I am currently reading – and greatly enjoying – a book called Sweet and Low, which I will blog on later this week, once I’ve had the chance to finish it. It’s a very entertaining book - history/ histrionics about the author’s family (which “invented” packaged sugar and the sugar-substitute Sweet ‘n Low) cum history of the sugar business.
In reading the book, I am noticing – and driven to distraction by - the number of times that dates and ages are used inconsistently. I know writers aren’t supposed to be good at math, but if your cousin little Steven was born in 1975, and your bar mitzvah was celebrated in 1981, little Steven couldn't have been 9 years old at your bar mitzvah. I’ve come across a number of little, annoying nits like this, which I may not have picked up on so readily if there wasn’t a handy-dandy family tree in the front that gave each “character’s” date of birth.
I could blame the author, Rich Cohen, but I don’t. I think there used to be people – were they called copy editors? fact checkers? – who were supposed to pick up on inconsistencies like this.
You don’t see all that many typos in published materials – let’s not consider “blogging” publishing – but you do see more and more of these little glitches.
Am I the only one that goes nuts about things like this, constantly back and forth-ing when the character’s eye-color changes from one chapter to the next (and it’s 1840, so there are no colored contact lenses), or when the older brother is suddenly the younger sister, or the boyfriend’s mother is now named Flo, not Glo?
It’s not just the internal inconsistencies that bother me. It’s the anachronisms, too. OK, if they're reading about something that took place in 1840, most people probably wouldn’t know whether or not the shoe button hook had been invented yet. But if they're reading a book that takes place in 1962, most poeple don’t expect someone to be driving a Mustang – and I’m one of them.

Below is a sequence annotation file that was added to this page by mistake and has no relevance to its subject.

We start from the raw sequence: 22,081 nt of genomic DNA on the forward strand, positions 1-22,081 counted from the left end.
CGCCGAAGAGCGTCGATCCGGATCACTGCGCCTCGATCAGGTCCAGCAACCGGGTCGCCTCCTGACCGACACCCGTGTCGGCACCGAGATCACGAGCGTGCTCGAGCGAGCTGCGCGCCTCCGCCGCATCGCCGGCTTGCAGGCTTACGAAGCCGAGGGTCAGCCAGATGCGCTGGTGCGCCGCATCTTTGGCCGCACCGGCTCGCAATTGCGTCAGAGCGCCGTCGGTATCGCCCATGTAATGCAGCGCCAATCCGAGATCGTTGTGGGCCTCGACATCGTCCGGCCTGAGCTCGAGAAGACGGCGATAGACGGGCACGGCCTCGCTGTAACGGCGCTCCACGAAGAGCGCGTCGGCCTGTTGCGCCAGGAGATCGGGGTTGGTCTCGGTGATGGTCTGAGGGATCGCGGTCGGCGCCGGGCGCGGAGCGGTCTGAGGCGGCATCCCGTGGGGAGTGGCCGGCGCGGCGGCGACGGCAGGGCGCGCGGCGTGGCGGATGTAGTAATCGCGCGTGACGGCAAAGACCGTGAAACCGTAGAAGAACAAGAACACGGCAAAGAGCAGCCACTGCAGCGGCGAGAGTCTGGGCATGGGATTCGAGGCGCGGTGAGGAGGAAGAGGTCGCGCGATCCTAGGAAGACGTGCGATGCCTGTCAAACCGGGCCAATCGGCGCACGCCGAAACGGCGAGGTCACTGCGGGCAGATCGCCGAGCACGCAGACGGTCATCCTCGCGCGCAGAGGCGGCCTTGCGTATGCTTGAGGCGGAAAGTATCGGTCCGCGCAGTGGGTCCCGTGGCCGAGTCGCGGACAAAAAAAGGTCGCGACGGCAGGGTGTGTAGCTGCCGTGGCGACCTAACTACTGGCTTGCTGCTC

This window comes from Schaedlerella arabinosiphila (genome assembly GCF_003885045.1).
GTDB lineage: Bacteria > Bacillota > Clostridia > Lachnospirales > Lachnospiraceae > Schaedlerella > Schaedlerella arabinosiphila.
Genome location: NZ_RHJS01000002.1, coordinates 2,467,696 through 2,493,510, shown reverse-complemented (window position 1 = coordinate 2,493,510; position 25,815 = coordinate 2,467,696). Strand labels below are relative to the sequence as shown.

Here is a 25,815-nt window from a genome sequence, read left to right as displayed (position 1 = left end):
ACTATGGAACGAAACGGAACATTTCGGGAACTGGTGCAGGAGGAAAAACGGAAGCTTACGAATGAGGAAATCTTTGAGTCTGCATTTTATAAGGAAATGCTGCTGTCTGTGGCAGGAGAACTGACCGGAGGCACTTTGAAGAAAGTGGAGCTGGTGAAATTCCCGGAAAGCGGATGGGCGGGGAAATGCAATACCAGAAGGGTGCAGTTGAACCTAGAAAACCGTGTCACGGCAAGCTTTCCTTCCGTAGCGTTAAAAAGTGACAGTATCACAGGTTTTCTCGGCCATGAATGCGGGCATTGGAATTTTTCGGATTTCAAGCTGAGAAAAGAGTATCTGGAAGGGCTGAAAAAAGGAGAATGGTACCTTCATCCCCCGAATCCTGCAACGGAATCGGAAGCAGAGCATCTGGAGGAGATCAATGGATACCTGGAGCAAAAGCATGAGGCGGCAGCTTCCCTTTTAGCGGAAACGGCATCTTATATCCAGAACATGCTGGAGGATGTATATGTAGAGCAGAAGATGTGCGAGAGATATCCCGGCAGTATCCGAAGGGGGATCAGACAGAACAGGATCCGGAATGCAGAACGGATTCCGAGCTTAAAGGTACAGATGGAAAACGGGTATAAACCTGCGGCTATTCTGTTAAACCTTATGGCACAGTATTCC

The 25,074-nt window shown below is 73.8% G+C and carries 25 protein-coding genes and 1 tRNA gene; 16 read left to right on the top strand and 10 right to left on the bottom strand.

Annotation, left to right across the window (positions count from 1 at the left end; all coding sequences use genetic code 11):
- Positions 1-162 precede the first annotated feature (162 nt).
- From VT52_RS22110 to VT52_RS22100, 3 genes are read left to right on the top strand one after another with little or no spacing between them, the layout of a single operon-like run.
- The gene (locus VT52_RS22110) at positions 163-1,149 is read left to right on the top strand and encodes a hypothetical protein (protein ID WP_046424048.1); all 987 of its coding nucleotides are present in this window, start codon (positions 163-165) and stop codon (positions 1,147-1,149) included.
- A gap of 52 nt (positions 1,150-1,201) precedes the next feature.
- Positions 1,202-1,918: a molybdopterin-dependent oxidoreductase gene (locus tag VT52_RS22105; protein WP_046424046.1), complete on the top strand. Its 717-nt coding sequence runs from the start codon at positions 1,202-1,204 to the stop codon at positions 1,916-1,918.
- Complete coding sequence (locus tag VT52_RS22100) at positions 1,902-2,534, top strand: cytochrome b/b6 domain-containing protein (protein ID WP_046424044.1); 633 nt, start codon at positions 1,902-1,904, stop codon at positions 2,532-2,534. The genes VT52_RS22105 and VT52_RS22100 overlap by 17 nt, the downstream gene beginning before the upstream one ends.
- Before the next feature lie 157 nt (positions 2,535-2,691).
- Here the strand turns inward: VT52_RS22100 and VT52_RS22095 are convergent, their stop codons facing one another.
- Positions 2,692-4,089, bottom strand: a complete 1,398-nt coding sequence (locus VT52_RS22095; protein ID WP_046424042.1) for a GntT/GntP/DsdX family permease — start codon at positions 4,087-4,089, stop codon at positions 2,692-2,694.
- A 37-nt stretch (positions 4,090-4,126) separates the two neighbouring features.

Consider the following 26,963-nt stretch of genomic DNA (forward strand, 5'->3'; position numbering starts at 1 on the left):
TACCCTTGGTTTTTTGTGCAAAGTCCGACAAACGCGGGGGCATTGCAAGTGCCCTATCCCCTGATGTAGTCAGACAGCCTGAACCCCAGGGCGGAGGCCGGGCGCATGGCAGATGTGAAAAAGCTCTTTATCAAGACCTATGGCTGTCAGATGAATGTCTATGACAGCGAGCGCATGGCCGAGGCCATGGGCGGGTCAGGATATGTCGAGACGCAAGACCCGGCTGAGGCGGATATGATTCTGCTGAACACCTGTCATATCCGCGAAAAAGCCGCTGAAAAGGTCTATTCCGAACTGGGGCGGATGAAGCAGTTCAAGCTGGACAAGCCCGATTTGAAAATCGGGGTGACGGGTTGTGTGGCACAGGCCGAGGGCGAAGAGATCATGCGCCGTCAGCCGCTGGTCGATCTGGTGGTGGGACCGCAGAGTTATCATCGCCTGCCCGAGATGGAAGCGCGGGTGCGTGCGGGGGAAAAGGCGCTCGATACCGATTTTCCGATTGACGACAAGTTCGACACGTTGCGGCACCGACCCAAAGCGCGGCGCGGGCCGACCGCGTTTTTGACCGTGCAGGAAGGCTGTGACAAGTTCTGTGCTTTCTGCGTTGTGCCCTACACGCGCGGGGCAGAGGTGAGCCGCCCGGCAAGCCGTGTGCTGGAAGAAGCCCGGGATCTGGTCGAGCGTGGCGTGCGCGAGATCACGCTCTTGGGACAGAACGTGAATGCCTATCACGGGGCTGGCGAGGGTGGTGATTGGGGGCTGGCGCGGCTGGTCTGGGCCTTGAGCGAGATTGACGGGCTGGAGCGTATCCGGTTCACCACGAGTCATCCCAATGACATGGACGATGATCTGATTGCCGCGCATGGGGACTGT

A few months ago I read a novel that took place during World War II.
Fact check: women of that era wore seamed stockings. Fact check: women of that era faced a nylon shortage and went bare legged. Fact check: women drew fake seams up the back of their legs to make it look like they had stockings. Fact check: women used Magic Markers to draw those fake seams. Now wait a minute: did women really use Magic Markers to draw fake seams?
No, no, no. If the author’s mother or grandmother never told her that they used eye-brow pencils, shouldn’t a copy editor have found this out? Didn’t the copy editor bother to do a simple google and find that Magic Markers weren’t invented until a decade later?
Isn’t this what copy editors/fact checkers are for?
And do they even exist anymore?
Or are they going the way of all those other lost professions – lamplighter, blunderbuss designer, muleskinner – that survive only in one of those Societies Dedicated to Keeping Alive Something We Don’t Need Anymore. Or in one of those replica villages that demonstrate how we used to live in ye olde dayes. (You know the type: the actor gets into ye olde mode and sits there scratching his cod piece - just daring you to notice - while he speaks as if it were still 1630 and demonstrate somes unimaginably stultifying task. “I noweth willeth showeth thee how I spendeth my worketh daye polishing the claws of dead roosters to maketh hair combes for the ladies faire.” The real purists don’t wear deodorant, brush their teeth with twigs, and no doubt use corn cobs for toilet paper. Makes you hope your cell phone will ring so you can answer and hand it to the guy. "It's for you. Says his name's Miles Standish.")
Is that what it will come to? Someday your children’s children will go to Publishing House Village, where they’ll watch fake copy editors checking facts, explaining exactly what they’re doing as they look things up in books and make caret marks with blue pencils. The kids will snicker and roll their eyes while the adults feign interest. Is that what it will come to?
(And, yes, there are no doubt typos and other glitches in this blog entry. Maybe there are still muleskinners somewhere. But, hey, I’m a blogger not a fact-checking-copy-editor.)